Background: The instant blood-mediated inflammatory reaction (IBMIR), in which the activation of both the coagulation and the complement cascades plays a key role, is one of the main obstacles to successful islet transplantation. At present, however, no useful protocol is clinically available. Therefore the aim of this study was to examine whether complementary peptides against an active region of C5a were safe to suppress IBMIR, owing to their extremely low molecular mass, when combined with a clinically available anticoagulant. Methods: Complement receptors on pancreatic tissues and isolated islets were analyzed by immunohistochemical staining and flow cytometry. Two-and-a-half islet equivalents per gram of syngeneic rat islet grafts were transplanted intraportally into 4 groups of 1013 animals each after streptozotocin induction of diabetes: control, gabexate (Gab), C5a-inhibitory peptide (C5aINH), and C5aINH plus Gab. Recipients injected with equivalent amounts of saline solution served as control subjects. Plasma samples were collected at 0, 0.5, 1, 3, 6, and 24 h after transplantation for analysis. We also evaluated the curative rate, intravenous glucose tolerance test, and insulin amounts in the liver of the recipients. Results: C3a receptor (C3aR) was scarcely expressed on the isolated islets with relatively strong expression of C5a receptor (C5aR): C3aR: 0.44 ± 0.38%; C5aR: 7.91 ± 2.83%). However, C5aR was not expressed on pancreatic tissues before the isolation procedures. Thrombin-antithrombin complex was significantly suppressed in the 3 treated groups (P = .0015). The curative rate was also significantly improved (0% vs 33% vs 67% vs 100%, respectively; P = .03). Glucose tolerance was significantly improved among the 3 treated groups (P < .0005). Insulin amounts in the liver were considerably higher among treated versus control hosts. Notably, the treatment did not affect the increased body weight of the recipient. Conclusions: This study suggested that C5a-inhibitory peptide combined with gabexate mesilate may be a useful approach to control the IBMIR induced in clinical islet transplantation and one that is free of side effects.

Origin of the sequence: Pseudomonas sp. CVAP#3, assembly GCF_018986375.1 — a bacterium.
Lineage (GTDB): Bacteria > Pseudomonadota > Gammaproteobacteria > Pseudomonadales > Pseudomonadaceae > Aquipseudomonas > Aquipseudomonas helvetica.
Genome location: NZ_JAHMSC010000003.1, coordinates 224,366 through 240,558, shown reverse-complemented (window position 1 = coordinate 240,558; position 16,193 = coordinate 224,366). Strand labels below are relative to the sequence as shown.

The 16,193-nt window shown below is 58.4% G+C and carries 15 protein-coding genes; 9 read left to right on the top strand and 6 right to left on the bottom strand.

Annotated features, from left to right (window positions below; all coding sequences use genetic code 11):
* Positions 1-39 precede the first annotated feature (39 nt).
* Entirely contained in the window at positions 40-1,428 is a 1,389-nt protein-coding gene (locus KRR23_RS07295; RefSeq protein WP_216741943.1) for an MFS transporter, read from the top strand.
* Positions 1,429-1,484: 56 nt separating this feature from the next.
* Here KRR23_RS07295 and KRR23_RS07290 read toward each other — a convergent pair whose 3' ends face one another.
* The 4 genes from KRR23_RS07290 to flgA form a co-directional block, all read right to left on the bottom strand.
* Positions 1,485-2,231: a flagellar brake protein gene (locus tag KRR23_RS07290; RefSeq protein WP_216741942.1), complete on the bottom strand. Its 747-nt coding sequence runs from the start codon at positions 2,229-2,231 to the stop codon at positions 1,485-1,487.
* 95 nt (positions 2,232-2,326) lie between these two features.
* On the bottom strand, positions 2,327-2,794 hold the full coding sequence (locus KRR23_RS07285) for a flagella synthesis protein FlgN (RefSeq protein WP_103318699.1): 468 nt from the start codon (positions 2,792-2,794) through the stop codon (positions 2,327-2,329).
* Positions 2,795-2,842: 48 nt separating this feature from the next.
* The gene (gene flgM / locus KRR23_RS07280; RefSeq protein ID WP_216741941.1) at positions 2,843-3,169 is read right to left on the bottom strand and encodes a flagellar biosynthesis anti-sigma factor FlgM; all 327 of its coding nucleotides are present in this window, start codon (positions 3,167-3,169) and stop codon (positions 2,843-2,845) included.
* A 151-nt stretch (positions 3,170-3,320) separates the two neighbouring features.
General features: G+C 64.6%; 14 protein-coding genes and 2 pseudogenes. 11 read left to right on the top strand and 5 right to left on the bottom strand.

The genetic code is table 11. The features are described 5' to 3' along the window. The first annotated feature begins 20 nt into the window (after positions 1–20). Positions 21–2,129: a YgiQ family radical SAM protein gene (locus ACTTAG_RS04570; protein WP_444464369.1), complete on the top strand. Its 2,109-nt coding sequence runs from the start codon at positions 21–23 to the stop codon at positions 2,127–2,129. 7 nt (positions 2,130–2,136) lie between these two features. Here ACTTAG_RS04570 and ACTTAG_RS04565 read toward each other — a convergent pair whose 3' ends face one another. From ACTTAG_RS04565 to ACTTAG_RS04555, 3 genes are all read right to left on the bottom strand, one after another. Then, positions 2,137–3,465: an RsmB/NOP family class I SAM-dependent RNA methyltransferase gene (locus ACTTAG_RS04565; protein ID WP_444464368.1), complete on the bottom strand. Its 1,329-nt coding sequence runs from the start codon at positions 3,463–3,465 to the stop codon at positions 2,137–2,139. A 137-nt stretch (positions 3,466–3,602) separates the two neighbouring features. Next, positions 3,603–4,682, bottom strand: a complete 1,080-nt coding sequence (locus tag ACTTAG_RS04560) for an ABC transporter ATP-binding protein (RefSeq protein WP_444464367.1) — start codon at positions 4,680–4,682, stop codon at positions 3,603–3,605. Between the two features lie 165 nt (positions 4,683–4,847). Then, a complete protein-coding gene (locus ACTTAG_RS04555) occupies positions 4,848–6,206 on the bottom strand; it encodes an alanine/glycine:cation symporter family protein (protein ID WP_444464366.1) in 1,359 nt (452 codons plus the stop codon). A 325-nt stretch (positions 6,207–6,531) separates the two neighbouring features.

|Number of pages||2|
|Publication status||Published - 2010 Jul 1|
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